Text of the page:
From the Field

Finally: Pro-psychology hospital regulations in California

After more than 20 years of legal and legislative wrangling, regulations intended to allow California psychologists to be in charge of their patients’ inpatient hospital care have finally gone into effect

By Legal and Regulatory Affairs Staff

April 28, 2010 — Following more than twenty years of legal and legislative wrangling, the California Department of Public Health finalized on March 3, 2010 regulations intended to allow psychologists to be in charge of their patients’ inpatient hospital care without supervision from psychiatrists. The regulations went into effect on April 3.

Among the changes, the regulations:

  • Affirm the rights of a licensed health care practitioner acting within the scope of his or her professional licensure, as a member of the medical staff, to assume overall care of the patient.

  • Require that psychologists be members of the medical staff of state-owned hospitals. This requirement is set forth in statute, but has reportedly not been followed. The regulations also make clear that hospitals not owned by the state may include psychologists on the medical staff.

  • Allow “licensed healthcare practitioners” to admit/discharge patients, to order restraints, to serve as the contact in emergencies when the attending is unavailable, and to perform certain other duties that were previously limited to physicians.


These new regulations implement the 1990 court case CAPP v Rank, in which the California Supreme Court ruled that California regulations prohibiting hospitals from allowing psychologists to be in charge of diagnosing and treating patients violated state law.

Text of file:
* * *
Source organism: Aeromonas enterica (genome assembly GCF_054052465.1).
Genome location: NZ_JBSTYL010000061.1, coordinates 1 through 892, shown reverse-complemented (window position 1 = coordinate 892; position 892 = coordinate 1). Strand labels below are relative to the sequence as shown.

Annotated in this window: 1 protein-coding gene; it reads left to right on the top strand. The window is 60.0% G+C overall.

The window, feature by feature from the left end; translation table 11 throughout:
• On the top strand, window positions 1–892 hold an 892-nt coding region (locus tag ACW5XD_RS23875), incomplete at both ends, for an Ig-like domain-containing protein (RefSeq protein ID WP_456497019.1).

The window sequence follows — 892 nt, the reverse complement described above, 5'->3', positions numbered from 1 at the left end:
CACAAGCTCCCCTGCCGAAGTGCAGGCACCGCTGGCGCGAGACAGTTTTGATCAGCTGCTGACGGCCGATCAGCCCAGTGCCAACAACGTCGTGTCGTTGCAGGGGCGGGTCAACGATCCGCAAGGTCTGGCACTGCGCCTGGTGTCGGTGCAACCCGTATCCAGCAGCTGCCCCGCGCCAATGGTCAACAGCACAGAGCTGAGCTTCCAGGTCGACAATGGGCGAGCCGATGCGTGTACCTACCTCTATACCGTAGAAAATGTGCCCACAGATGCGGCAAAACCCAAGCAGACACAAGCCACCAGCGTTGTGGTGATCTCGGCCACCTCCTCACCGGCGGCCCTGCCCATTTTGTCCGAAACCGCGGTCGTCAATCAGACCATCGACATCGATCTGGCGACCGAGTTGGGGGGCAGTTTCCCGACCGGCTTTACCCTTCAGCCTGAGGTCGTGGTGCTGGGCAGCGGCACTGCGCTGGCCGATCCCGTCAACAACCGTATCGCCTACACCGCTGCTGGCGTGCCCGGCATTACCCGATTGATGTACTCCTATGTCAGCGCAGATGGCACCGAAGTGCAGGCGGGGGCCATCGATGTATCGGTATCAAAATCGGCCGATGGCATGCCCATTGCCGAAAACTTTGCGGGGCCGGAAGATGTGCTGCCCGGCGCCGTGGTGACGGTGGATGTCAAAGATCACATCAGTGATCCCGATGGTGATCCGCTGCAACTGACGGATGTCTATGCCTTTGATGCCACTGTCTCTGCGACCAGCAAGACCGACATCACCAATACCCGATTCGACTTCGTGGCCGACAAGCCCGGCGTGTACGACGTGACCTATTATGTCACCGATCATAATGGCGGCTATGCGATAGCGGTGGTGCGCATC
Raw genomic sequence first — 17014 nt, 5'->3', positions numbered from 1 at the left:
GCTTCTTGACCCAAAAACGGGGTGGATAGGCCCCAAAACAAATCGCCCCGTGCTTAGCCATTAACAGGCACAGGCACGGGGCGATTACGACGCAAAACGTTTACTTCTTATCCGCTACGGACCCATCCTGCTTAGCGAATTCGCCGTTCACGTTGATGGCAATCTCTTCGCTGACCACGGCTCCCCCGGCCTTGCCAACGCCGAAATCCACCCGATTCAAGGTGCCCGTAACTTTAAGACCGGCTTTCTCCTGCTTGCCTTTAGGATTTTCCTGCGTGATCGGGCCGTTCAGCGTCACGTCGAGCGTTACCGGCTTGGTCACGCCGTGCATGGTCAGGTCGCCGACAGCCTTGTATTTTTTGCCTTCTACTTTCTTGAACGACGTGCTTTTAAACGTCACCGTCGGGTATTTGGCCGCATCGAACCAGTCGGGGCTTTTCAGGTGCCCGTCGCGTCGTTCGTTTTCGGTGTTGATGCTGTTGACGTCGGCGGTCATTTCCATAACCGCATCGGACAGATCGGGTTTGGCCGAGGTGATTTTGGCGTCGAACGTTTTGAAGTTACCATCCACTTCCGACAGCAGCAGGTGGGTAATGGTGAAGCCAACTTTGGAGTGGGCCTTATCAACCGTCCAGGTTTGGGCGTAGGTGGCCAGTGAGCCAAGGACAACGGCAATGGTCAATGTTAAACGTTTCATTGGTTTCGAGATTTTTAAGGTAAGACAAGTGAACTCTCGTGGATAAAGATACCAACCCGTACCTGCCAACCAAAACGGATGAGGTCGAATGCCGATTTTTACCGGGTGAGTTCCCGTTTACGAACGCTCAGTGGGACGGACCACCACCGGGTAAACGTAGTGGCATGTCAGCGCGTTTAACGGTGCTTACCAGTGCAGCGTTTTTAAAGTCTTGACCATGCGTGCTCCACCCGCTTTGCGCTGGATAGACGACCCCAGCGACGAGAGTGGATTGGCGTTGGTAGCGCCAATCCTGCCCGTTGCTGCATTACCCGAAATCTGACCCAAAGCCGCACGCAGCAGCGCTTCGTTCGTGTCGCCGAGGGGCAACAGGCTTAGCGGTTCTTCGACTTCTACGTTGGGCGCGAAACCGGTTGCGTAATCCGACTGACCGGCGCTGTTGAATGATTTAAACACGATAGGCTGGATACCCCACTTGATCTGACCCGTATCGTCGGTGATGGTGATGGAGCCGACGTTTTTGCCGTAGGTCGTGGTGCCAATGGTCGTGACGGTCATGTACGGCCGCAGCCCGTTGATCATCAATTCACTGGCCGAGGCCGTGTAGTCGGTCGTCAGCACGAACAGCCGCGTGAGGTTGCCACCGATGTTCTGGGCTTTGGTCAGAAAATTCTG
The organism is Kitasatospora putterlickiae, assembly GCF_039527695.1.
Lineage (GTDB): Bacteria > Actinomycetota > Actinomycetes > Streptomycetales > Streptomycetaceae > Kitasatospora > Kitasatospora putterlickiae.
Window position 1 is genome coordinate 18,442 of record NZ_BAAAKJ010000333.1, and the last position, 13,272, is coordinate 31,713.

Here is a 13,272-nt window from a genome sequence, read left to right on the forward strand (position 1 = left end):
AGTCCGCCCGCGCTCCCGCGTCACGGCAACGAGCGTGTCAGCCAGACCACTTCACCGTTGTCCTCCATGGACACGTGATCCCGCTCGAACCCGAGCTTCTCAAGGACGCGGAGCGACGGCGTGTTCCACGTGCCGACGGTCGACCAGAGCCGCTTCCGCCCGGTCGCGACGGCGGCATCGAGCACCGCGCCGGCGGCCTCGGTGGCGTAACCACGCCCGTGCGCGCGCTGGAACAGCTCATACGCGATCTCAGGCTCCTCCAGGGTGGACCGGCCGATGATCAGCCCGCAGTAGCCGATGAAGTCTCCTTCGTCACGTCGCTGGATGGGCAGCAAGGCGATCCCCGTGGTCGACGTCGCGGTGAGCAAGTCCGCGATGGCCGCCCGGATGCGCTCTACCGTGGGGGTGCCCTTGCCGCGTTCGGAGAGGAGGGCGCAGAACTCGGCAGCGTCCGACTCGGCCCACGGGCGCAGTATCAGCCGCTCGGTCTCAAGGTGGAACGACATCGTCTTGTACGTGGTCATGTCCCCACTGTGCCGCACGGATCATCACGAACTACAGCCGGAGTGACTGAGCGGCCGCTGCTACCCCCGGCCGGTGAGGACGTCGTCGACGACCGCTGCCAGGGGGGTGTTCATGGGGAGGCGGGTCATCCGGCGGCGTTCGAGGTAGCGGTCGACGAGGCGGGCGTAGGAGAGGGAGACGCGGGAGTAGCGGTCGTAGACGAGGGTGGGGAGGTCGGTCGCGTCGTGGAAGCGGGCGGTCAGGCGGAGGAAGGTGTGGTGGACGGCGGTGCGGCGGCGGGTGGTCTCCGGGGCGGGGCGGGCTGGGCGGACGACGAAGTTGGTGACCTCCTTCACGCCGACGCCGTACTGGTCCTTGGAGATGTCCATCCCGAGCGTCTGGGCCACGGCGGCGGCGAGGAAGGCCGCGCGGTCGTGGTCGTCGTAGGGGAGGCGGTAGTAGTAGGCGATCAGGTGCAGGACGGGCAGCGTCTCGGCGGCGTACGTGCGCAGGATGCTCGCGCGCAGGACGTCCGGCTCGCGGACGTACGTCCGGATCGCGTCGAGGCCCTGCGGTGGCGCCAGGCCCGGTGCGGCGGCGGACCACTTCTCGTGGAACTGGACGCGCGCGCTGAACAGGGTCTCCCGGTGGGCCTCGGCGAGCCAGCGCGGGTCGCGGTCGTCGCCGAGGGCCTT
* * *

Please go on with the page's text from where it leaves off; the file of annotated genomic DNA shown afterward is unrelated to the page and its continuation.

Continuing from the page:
Despite the Supreme Court’s clear ruling on this issue, the fight for greater patient access to psychological services and the struggle to end discrimination against psychologists in California hospital settings ensued for twenty more years.

Bill Safarjan, PhD, brought together a group of California psychologists who, with help from the California Psychological Association (CPA), formed Psychology Shield, a not-for-profit corporation created to press for implementation of CAPP v. Rank. CPA, Psychology Shield, and the American Psychological Association (APA) have spent many years seeking revisions to state regulations governing hospitals.

Citing CAPP v. Rank, the California Department of Health Services (DHS)  acknowledged that its regulations violated the statute prohibiting discrimination against psychologists by state-owned hospitals and, in certain cases, hospitals not owned by the state. To address this issue, in the hospital regulations finalized last month, DHS removed language that explicitly discriminated against psychologists. DHS also replaced the word “physician” with the term “licensed healthcare practitioner acting within the scope of his or her license” in several areas and added “psychologist” in certain places that previously only included “physician.”

APA testified in California on these regulations and submitted two letters supporting the regulations overall, while requesting some changes. Many, though not all, of the changes requested were ultimately adopted. 

 “We believe that, overall, the revised regulations are advantageous for psychology and will have national implications,” says Maureen Testoni, director of legal and regulatory affairs for the APA Practice Directorate. The California regulations "go farther than the vast majority of state laws in allowing psychologists to independently manage their patients’ care.”